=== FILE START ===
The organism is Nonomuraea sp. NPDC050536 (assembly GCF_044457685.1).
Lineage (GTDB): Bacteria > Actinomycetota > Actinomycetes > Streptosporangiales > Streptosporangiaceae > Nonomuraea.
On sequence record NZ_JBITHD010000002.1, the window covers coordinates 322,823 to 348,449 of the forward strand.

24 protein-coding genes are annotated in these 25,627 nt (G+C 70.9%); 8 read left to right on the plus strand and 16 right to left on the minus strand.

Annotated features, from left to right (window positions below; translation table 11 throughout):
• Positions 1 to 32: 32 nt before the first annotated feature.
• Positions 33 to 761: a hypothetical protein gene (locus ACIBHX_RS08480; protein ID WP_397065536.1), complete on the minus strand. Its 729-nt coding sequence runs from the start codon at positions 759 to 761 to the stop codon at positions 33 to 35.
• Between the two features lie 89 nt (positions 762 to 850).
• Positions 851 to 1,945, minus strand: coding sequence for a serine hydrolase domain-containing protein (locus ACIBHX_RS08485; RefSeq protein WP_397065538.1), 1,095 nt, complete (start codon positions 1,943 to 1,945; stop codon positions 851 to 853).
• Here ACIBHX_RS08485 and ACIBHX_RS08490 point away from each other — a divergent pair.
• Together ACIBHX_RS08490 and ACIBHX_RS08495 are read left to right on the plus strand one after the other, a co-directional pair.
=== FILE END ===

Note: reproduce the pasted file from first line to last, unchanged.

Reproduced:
The organism is Nonomuraea sp. NPDC050536 (assembly GCF_044457685.1).
Lineage (GTDB): Bacteria > Actinomycetota > Actinomycetes > Streptosporangiales > Streptosporangiaceae > Nonomuraea.
On sequence record NZ_JBITHD010000002.1, the window covers coordinates 322,823 to 348,449 of the forward strand.

24 protein-coding genes are annotated in these 25,627 nt (G+C 70.9%); 8 read left to right on the plus strand and 16 right to left on the minus strand.

Annotated features, from left to right (window positions below; translation table 11 throughout):
• Positions 1 to 32: 32 nt before the first annotated feature.
• Positions 33 to 761: a hypothetical protein gene (locus ACIBHX_RS08480; protein ID WP_397065536.1), complete on the minus strand. Its 729-nt coding sequence runs from the start codon at positions 759 to 761 to the stop codon at positions 33 to 35.
• Between the two features lie 89 nt (positions 762 to 850).
• Positions 851 to 1,945, minus strand: coding sequence for a serine hydrolase domain-containing protein (locus ACIBHX_RS08485; RefSeq protein WP_397065538.1), 1,095 nt, complete (start codon positions 1,943 to 1,945; stop codon positions 851 to 853).
• Here ACIBHX_RS08485 and ACIBHX_RS08490 point away from each other — a divergent pair.
• Together ACIBHX_RS08490 and ACIBHX_RS08495 are read left to right on the plus strand one after the other, a co-directional pair.